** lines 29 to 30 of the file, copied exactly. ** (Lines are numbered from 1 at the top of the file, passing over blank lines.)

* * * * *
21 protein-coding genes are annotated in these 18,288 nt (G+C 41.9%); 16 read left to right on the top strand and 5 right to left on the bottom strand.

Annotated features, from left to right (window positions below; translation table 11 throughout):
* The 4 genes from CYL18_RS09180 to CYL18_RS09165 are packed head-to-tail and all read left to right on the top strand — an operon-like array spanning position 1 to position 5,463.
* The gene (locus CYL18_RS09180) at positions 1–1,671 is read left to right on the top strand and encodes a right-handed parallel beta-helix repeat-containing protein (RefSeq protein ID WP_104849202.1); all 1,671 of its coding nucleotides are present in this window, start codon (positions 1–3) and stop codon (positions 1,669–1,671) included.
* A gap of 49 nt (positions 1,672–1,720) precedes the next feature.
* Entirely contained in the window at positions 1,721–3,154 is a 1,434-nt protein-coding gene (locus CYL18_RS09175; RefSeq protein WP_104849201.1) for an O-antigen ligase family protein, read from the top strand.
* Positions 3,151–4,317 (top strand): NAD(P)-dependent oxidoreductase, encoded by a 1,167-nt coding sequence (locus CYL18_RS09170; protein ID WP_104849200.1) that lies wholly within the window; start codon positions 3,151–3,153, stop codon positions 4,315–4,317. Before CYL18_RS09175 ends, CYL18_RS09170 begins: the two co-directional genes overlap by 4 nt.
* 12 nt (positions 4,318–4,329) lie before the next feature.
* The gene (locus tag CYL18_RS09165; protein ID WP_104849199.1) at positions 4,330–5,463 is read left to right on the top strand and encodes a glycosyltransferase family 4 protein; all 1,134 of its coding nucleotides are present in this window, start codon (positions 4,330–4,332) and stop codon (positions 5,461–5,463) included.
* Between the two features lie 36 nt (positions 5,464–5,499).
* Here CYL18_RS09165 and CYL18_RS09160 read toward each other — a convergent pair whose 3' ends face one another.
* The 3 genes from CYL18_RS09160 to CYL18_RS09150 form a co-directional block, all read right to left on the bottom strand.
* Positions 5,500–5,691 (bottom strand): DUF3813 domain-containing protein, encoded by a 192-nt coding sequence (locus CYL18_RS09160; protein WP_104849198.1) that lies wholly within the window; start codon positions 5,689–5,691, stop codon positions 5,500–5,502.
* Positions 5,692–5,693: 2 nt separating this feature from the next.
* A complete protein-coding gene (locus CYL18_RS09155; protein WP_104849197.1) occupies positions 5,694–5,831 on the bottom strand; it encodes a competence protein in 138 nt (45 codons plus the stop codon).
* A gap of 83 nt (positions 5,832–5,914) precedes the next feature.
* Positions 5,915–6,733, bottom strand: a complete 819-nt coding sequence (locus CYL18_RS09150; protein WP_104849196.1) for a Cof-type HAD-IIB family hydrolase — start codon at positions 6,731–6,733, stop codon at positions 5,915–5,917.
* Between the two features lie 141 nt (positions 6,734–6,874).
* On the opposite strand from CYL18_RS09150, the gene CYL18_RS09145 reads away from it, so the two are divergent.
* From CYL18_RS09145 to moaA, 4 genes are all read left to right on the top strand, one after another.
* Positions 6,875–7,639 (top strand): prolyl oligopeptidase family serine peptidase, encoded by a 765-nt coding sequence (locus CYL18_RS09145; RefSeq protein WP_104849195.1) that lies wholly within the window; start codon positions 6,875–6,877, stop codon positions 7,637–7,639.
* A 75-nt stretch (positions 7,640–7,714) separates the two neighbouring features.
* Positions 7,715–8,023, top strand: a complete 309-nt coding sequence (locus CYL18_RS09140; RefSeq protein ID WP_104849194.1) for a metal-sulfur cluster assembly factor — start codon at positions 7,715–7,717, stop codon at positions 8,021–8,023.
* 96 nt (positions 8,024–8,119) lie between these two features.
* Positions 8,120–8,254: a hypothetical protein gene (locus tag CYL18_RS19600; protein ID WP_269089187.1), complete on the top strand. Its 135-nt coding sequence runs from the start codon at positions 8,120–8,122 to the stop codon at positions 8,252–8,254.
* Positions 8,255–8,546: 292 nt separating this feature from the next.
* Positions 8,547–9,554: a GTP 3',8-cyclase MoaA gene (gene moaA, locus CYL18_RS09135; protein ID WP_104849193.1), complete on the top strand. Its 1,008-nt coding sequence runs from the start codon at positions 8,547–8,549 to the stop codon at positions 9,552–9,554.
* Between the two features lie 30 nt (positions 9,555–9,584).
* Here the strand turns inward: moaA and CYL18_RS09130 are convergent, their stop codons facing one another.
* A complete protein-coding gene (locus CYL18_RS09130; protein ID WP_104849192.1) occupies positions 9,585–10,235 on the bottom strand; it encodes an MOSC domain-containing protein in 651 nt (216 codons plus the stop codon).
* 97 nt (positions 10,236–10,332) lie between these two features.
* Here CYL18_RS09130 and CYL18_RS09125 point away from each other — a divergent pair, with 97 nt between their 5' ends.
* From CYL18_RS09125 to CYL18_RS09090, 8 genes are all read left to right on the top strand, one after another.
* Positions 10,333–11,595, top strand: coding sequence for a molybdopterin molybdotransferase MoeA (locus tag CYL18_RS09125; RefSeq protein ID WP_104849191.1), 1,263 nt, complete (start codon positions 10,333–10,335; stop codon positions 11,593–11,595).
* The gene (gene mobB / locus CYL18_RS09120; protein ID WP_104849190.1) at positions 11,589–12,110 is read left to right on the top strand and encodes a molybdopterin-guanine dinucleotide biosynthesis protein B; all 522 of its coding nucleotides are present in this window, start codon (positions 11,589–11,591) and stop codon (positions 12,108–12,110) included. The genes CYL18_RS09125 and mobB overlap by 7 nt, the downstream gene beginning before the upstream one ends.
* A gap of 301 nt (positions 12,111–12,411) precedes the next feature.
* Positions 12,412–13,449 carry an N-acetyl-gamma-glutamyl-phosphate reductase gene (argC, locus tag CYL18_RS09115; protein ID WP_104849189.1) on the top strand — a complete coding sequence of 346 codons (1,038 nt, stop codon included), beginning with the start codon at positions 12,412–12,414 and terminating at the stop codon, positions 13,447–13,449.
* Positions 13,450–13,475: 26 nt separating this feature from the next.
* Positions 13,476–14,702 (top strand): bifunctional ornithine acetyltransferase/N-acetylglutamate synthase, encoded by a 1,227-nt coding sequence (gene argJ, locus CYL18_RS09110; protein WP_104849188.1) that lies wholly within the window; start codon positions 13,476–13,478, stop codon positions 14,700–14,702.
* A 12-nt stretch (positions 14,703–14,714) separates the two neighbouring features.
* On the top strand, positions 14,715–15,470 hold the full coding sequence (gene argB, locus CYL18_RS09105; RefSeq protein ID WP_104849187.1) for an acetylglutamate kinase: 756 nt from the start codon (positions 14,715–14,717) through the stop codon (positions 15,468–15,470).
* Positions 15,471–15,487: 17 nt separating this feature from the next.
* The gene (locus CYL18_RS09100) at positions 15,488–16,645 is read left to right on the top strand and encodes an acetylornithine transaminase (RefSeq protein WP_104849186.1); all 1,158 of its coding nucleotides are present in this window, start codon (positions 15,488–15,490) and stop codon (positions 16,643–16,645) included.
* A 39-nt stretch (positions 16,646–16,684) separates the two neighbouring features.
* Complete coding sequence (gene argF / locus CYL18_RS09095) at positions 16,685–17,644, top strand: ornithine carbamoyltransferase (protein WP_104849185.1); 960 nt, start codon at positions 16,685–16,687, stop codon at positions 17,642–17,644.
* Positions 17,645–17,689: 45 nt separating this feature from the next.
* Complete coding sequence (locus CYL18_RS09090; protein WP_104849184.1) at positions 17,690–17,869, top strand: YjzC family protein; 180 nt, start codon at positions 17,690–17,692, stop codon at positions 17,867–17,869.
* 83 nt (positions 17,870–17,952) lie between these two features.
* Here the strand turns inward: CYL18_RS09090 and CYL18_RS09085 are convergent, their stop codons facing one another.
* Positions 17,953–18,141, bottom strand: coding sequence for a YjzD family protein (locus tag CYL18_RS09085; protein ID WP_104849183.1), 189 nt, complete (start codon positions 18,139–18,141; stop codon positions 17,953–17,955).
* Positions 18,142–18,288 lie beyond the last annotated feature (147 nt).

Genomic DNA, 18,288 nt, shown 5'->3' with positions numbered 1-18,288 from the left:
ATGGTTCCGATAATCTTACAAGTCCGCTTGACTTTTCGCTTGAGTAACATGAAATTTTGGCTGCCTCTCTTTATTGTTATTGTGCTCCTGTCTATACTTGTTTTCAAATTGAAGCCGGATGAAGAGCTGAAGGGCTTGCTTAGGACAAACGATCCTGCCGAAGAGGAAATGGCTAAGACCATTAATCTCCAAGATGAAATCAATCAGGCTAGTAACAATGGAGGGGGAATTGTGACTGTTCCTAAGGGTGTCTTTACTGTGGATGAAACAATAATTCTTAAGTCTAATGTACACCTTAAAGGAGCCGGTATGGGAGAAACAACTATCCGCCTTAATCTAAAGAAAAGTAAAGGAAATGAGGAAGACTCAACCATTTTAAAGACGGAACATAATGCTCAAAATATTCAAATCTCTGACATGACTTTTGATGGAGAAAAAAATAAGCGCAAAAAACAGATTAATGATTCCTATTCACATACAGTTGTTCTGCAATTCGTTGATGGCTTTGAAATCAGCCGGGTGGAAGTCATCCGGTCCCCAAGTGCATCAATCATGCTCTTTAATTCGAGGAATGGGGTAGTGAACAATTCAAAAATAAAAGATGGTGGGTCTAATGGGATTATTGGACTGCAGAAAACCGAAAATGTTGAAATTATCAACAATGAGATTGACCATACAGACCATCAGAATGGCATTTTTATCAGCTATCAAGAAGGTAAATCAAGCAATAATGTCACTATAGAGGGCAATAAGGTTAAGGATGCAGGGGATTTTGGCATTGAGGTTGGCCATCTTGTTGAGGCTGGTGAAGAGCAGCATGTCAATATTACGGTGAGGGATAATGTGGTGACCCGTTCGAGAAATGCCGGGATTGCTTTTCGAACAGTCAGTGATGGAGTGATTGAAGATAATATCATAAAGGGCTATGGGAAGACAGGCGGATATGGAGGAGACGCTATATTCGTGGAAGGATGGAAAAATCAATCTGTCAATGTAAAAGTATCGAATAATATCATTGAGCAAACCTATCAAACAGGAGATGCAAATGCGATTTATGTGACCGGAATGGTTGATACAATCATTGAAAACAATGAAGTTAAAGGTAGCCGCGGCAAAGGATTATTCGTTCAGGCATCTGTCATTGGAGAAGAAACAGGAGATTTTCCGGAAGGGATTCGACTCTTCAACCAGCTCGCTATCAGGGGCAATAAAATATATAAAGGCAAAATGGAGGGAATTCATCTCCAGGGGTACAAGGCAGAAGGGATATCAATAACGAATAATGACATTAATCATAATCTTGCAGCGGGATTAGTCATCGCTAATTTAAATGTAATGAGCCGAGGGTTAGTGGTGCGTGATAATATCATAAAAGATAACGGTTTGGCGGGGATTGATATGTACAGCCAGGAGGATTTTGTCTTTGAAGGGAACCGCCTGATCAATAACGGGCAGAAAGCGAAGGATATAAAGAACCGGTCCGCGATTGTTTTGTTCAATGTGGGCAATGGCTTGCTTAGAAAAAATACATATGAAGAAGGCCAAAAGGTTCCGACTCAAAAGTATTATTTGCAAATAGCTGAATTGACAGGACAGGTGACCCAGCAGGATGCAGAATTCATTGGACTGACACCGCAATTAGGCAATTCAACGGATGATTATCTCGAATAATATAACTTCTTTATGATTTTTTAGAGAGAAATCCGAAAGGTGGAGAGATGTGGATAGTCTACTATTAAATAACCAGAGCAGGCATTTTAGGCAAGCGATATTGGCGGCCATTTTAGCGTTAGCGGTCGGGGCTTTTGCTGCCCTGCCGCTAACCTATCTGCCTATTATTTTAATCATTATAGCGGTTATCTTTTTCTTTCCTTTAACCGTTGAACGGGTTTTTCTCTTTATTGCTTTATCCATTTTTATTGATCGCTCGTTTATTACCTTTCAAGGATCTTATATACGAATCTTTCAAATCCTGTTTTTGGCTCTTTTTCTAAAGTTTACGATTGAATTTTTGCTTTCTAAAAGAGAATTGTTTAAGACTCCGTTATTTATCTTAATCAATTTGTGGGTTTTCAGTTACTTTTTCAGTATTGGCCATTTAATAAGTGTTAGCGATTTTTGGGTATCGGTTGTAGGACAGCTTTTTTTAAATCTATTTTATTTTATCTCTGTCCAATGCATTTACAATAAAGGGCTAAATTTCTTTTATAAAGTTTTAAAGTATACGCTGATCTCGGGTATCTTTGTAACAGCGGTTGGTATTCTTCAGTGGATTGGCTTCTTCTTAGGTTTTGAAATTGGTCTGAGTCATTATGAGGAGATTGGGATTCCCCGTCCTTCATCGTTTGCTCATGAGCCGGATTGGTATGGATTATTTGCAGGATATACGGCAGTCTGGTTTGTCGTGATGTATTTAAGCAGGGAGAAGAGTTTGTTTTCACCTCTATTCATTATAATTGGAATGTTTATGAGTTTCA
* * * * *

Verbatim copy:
* Here the strand turns inward: moaA and CYL18_RS09130 are convergent, their stop codons facing one another.
* A complete protein-coding gene (locus CYL18_RS09130; protein ID WP_104849192.1) occupies positions 9,585–10,235 on the bottom strand; it encodes an MOSC domain-containing protein in 651 nt (216 codons plus the stop codon).